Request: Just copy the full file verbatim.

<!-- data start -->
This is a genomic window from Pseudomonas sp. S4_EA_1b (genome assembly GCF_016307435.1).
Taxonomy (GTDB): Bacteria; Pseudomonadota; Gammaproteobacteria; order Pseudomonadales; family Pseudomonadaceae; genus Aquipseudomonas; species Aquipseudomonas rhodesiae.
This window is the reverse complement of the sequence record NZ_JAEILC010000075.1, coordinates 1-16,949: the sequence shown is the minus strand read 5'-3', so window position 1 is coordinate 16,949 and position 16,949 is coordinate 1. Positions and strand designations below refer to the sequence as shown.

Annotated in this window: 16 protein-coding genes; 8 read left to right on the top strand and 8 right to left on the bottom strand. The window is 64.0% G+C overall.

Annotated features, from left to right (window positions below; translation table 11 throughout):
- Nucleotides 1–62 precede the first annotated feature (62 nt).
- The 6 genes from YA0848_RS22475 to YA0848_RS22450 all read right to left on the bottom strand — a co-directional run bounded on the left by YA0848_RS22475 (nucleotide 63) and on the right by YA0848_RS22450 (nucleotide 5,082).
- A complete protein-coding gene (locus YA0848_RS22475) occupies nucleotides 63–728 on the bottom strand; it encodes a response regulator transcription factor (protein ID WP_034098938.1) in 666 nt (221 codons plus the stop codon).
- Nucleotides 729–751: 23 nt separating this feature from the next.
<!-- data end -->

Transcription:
This is a genomic window from Pseudomonas sp. S4_EA_1b (genome assembly GCF_016307435.1).
Taxonomy (GTDB): Bacteria; Pseudomonadota; Gammaproteobacteria; order Pseudomonadales; family Pseudomonadaceae; genus Aquipseudomonas; species Aquipseudomonas rhodesiae.
This window is the reverse complement of the sequence record NZ_JAEILC010000075.1, coordinates 1-16,949: the sequence shown is the minus strand read 5'-3', so window position 1 is coordinate 16,949 and position 16,949 is coordinate 1. Positions and strand designations below refer to the sequence as shown.

Annotated in this window: 16 protein-coding genes; 8 read left to right on the top strand and 8 right to left on the bottom strand. The window is 64.0% G+C overall.

Annotated features, from left to right (window positions below; translation table 11 throughout):
- Nucleotides 1–62 precede the first annotated feature (62 nt).
- The 6 genes from YA0848_RS22475 to YA0848_RS22450 all read right to left on the bottom strand — a co-directional run bounded on the left by YA0848_RS22475 (nucleotide 63) and on the right by YA0848_RS22450 (nucleotide 5,082).
- A complete protein-coding gene (locus YA0848_RS22475) occupies nucleotides 63–728 on the bottom strand; it encodes a response regulator transcription factor (protein ID WP_034098938.1) in 666 nt (221 codons plus the stop codon).
- Nucleotides 729–751: 23 nt separating this feature from the next.